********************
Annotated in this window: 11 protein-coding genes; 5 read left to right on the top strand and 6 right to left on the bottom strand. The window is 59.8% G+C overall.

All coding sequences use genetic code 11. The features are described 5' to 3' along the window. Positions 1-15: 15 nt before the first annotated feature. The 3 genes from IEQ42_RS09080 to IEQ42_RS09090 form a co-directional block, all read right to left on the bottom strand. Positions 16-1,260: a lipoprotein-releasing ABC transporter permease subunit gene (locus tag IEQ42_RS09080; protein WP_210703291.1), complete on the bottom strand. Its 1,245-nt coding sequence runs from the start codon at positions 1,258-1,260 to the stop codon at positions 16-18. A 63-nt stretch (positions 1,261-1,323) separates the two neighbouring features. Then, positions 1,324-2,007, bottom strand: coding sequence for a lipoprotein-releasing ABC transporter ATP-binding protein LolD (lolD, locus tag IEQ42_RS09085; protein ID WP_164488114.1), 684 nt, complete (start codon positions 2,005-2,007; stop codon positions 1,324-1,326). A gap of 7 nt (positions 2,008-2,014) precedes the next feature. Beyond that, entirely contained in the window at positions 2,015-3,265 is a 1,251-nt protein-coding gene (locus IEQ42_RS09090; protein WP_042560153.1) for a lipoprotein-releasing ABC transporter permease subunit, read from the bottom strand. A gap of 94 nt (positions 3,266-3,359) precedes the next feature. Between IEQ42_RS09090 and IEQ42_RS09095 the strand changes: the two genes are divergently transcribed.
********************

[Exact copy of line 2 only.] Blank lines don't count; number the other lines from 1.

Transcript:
All coding sequences use genetic code 11. The features are described 5' to 3' along the window. Positions 1-15: 15 nt before the first annotated feature. The 3 genes from IEQ42_RS09080 to IEQ42_RS09090 form a co-directional block, all read right to left on the bottom strand. Positions 16-1,260: a lipoprotein-releasing ABC transporter permease subunit gene (locus tag IEQ42_RS09080; protein WP_210703291.1), complete on the bottom strand. Its 1,245-nt coding sequence runs from the start codon at positions 1,258-1,260 to the stop codon at positions 16-18. A 63-nt stretch (positions 1,261-1,323) separates the two neighbouring features. Then, positions 1,324-2,007, bottom strand: coding sequence for a lipoprotein-releasing ABC transporter ATP-binding protein LolD (lolD, locus tag IEQ42_RS09085; protein ID WP_164488114.1), 684 nt, complete (start codon positions 2,005-2,007; stop codon positions 1,324-1,326). A gap of 7 nt (positions 2,008-2,014) precedes the next feature. Beyond that, entirely contained in the window at positions 2,015-3,265 is a 1,251-nt protein-coding gene (locus IEQ42_RS09090; protein WP_042560153.1) for a lipoprotein-releasing ABC transporter permease subunit, read from the bottom strand. A gap of 94 nt (positions 3,266-3,359) precedes the next feature. Between IEQ42_RS09090 and IEQ42_RS09095 the strand changes: the two genes are divergently transcribed.